PMID: 3889113Jun 1, 1985Paper

Ventricular fibrillation

Journal of the American College of Cardiology
B Surawicz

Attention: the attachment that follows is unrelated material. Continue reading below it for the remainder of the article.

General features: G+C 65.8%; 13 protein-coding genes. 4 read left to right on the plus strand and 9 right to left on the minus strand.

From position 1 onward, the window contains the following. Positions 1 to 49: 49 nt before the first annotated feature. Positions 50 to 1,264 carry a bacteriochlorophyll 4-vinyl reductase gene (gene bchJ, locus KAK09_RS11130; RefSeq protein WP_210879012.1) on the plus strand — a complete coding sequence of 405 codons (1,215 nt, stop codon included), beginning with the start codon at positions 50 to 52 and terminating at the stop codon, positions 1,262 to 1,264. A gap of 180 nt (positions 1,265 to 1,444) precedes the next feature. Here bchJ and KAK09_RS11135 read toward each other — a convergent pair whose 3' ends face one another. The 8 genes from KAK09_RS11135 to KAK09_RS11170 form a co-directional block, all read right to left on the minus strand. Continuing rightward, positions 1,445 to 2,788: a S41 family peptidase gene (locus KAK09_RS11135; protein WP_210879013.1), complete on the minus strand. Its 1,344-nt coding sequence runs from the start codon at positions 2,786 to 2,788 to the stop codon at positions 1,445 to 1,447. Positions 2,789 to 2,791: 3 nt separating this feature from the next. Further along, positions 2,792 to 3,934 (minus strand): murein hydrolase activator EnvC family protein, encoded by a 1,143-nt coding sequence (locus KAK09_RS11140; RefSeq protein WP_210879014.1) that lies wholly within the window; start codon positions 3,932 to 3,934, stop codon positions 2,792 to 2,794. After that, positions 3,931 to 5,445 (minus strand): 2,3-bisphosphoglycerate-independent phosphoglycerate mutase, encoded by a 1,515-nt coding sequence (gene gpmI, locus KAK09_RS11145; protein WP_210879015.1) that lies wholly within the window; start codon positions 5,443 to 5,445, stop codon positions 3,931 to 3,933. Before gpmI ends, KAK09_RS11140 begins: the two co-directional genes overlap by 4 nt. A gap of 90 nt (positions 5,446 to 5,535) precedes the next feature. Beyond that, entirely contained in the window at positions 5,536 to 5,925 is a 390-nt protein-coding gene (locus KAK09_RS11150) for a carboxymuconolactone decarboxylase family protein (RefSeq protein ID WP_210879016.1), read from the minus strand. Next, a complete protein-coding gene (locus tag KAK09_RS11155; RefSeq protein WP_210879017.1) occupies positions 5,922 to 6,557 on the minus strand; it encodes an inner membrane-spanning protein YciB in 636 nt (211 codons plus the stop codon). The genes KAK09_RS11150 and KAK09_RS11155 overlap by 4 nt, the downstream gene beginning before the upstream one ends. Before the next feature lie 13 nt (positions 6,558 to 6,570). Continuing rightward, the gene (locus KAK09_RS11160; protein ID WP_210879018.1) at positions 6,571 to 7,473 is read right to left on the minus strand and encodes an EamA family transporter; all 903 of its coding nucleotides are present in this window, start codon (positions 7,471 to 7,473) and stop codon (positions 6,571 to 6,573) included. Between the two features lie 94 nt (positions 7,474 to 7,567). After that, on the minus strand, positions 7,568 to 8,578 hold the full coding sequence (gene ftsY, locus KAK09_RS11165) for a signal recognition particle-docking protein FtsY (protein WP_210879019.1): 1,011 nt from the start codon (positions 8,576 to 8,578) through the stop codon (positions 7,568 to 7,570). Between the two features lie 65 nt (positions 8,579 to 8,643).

Ventricular fibrillation is the most common mechanism of sudden unexpected cardiac death in persons with asymptomatic or symptomatic coronary artery disease. The electrophysiologic mechanisms reviewed in this article include: automaticity of pacemaker fibers, transformation of nonpacemaker into pacemaker fibers, "injury" currents and reentry. Some of the conditions facilitating ventricular fibrillation include bradycardia, long QT syndrome, electrocution, electrolyte imbalance, drugs, sympathetic stimulation and myocardial ischemia. Electrophysiologic studies during acute myocardial ischemia suggest that the earliest activity at the onset of arrhythmia may originate at the sites of the surviving Purkinje fibers or at the epicardial rim. Reentrant arrhythmias arising in ischemic myocardium are attributed to nonhomogeneous distribution of local hyperkalemia and acidosis.


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